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1 The appellant appeals from a decision of a Judge of the Court dismissing with costs his application for review of the decision of the Refugee Review Tribunal ("the Tribunal"). The Tribunal had dismissed his application for review of a decision of a delegate of the respondent, the Minister for Immigration & Multicultural Affairs, ("the Delegate" and "the Minister" respectively) by which the Tribunal affirmed the Delegate's decision not to grant the appellant a protection visa. The appellant was born in Vladivostok and is a citizen of the Russian Federation. His claim was that he had a well-founded fear of persecution in Russia because he is Jewish.

NAAK v Minister for Immigration & Multicultural Affairs [2002] FCAFC 160 (3

NAAK v Minister for Immigration & Multicultural Affairs [2002] FCAFC 160 (30 May 2002)
Last Updated: 6 June 2002


FEDERAL COURT OF AUSTRALIA
NAAK v Minister for Immigration & Multicultural Affairs [2002] FCAFC 160


NAAK v MINISTER FOR IMMIGRATION & MULTICULTURAL AFFAIRS

N 12 OF 2002

HEEREY, LINDGREN AND MERKEL JJ

30 MAY 2002

SYDNEY

IN THE FEDERAL COURT OF AUSTRALIA



NEW SOUTH WALES DISTRICT REGISTRY
N 12 OF 2002





ON APPEAL FROM A JUDGE OF THE FEDERAL COURT OF AUSTRALIA

BETWEEN:
NAAK

APPELLANT


AND:
MINISTER FOR IMMIGRATION & MULTICULTURAL AFFAIRS

RESPONDENT


JUDGE:
HEEREY, LINDGREN AND MERKEL JJ


DATE OF ORDER:
30 MAY 2002


WHERE MADE:
SYDNEY




THE COURT ORDERS THAT:

1. The appellant have leave to file in Court, and to rely upon, an amended notice of appeal.

2. The appeal be dismissed.

3. The appellant pay the respondent's costs.

Note: Settlement and entry of orders is dealt with in Order 36 of the Federal Court Rules.

IN THE FEDERAL COURT OF AUSTRALIA



NEW SOUTH WALES DISTRICT REGISTRY
N 12 OF 2002





ON APPEAL FROM A JUDGE OF THE FEDERAL COURT OF AUSTRALIA

BETWEEN:
NAAK

APPELLANT


AND:
MINISTER FOR IMMIGRATION & MULTICULTURAL AFFAIRS

RESPONDENT




JUDGE:
HEEREY, LINDGREN AND MERKEL JJ


DATE:
30 MAY 2002


PLACE:
SYDNEY





REASONS FOR JUDGMENT
THE COURT

INTRODUCTION

1 The appellant appeals from a decision of a Judge of the Court dismissing with costs his application for review of the decision of the Refugee Review Tribunal ("the Tribunal"). The Tribunal had dismissed his application for review of a decision of a delegate of the respondent, the Minister for Immigration & Multicultural Affairs, ("the Delegate" and "the Minister" respectively) by which the Tribunal affirmed the Delegate's decision not to grant the appellant a protection visa. The appellant was born in Vladivostok and is a citizen of the Russian Federation. His claim was that he had a well-founded fear of persecution in Russia because he is Jewish.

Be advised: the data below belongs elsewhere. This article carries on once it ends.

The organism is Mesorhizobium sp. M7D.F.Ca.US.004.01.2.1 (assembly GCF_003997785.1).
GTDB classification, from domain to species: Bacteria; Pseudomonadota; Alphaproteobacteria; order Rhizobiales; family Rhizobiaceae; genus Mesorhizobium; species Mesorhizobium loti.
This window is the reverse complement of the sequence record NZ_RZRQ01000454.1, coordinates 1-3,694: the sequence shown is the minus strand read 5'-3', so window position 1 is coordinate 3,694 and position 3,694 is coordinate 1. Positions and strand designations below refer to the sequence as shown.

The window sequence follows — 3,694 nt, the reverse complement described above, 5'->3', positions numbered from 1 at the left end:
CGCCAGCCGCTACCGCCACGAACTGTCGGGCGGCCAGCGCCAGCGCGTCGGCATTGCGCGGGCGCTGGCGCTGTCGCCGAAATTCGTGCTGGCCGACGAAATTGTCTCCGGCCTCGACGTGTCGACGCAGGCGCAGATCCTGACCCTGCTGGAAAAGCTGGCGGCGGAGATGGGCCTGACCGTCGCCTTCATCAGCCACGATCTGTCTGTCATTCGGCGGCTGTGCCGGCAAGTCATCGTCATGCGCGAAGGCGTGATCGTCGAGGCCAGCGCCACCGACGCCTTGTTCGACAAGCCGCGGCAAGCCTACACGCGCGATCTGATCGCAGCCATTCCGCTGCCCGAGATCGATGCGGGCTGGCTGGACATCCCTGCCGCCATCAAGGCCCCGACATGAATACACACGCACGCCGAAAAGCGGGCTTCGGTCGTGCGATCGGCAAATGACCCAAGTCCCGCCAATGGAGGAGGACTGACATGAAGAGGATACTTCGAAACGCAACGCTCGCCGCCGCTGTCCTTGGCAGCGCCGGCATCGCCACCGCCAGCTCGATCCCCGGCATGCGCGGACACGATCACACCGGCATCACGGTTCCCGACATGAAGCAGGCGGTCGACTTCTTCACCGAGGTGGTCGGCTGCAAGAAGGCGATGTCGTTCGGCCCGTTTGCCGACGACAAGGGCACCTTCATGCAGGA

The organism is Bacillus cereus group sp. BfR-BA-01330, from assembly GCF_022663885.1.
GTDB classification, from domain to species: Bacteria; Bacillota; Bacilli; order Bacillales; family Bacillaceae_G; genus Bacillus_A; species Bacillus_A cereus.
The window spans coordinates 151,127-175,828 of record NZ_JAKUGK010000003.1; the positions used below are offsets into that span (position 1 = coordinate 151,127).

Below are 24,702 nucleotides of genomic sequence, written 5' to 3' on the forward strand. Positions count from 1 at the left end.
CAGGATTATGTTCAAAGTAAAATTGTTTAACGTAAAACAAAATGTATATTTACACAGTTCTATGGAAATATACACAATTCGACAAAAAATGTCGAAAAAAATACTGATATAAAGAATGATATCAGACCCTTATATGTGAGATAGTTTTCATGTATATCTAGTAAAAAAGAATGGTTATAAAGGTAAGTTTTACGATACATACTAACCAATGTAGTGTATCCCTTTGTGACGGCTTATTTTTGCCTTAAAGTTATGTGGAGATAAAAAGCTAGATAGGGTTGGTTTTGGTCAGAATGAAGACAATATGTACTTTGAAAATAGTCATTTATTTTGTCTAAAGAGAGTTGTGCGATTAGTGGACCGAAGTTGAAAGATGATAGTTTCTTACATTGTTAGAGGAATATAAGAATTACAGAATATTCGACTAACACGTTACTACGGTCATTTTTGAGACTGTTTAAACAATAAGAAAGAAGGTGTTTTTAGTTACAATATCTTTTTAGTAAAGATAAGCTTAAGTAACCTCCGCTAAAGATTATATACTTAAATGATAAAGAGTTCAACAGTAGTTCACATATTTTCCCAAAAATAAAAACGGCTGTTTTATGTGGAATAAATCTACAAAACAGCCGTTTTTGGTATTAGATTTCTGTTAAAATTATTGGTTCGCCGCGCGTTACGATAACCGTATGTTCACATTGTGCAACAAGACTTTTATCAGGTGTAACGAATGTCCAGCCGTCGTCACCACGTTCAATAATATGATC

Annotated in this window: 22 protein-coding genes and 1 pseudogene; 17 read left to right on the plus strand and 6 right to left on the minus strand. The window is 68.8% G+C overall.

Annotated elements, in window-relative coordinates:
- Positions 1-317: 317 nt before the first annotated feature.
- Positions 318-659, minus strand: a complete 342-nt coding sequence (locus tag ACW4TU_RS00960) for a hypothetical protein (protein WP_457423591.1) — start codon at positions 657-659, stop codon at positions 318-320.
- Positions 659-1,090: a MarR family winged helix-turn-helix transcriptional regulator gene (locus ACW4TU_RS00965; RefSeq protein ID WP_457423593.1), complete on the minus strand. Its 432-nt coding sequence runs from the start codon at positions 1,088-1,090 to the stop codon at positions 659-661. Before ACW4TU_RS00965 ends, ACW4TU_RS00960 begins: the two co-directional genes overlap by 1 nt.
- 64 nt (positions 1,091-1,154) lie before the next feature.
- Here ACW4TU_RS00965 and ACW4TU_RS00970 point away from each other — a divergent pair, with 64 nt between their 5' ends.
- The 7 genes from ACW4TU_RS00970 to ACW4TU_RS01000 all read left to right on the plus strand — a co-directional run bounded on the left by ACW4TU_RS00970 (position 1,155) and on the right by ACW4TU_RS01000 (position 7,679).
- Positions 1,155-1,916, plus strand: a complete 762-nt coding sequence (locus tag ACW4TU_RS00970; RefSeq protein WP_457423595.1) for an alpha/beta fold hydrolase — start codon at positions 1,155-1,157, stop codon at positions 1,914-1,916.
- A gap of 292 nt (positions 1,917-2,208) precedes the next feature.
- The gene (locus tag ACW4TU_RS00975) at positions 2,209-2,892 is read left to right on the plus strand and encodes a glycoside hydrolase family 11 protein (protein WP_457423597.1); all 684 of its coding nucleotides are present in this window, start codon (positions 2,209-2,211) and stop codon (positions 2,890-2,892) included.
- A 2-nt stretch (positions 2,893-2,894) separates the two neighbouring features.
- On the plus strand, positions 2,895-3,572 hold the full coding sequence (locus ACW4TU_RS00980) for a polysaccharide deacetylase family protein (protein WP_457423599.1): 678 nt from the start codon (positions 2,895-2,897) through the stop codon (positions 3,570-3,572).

BACKGROUND FACTS

2 The appellant was born on 25 March 1965. He visited Australia on three occasions prior to his latest arrival. Those three occasions were as follows:

Arrival:
11 August 1996

Departure:
23 May 1997


Arrival:
15 October 1997

Departure:
27 April 1998


Arrival:
14 September 1998

Departure:
26 November 1998



3 The appellant claimed that in the summer of 1997, after coming back from Australia in late May of that year, he initiated inquiries at the Israeli Consulate in Moscow seeking information about migrating to Israel. He said that someone must have found out that he was a Jew, because one night at the end of June 1998 he received a threatening telephone call and a few days later someone spilled acid, or something similar, on his car's bonnet and punctured the car's tyres. After that, according to his claim, he found anti-Semitic leaflets in his mailbox, although he could not be certain whether they were directed specifically to him or were part of a mass campaign. Nonetheless, having read them, he became afraid. Some time later, residents in the building where he lived received a list of "enemies of Russia" living in the building which included three surnames, including that of the appellant. The list commenced:

"Russian people! The time of getting Russia rid of Zionist filth is coming. Beware of and know how to recognise your enemies!"
4 The Tribunal accepted the appellant's claim that the events recounted above occurred, but did not accept that, considered individually or as a series, they amounted to harm serious enough to constitute "persecution" for the purposes of the definition of "refugee" in Art 1A(2) of the 1951 Convention Relating to the Status of Refugees as "amended" by the 1967 Protocol Relating to the Status of Refugees (together, "the Convention").

5 The appellant claimed that in July 1998, a garage leased by the appellant's employer was set on fire. The employer was the "Gold Fish Company". The company's chief executive officer, Mr Makarov, told the appellant that the incident was "a second warning" from an unknown person who urged the company to employ Russians, not Jews. According to the appellant, Mr Makarov was forced to require him to take an unpaid vacation until further notice without any compensation.

6 The Tribunal said there was no evidence, and it was not satisfied, that the arson attack was directed at the appellant or that it was committed for a Convention reason. Additionally, the Tribunal was not satisfied that the arson attack constituted harm amounting to persecution suffered by the appellant.

7 The appellant claimed that commencing at the beginning of August 1998 there was, at the instigation of the company that insured the garage, an investigation in relation to the arson attack. One week later the appellant was interviewed. He told the investigator, who was "with the police", about the "second warning" received by Mr Makarov, and suggested that the arson was connected with the anti-Semitic actions directed at him. But the investigator suggested that the appellant himself had committed the crime and the investigator made anti-Semitic remarks. Indeed, the appellant claimed that he (the appellant) became the "main suspect" in the investigation. He said he became free of suspicion only when the insurance company convinced the investigator that the arson would not have benefited the appellant because he had no interest in the company.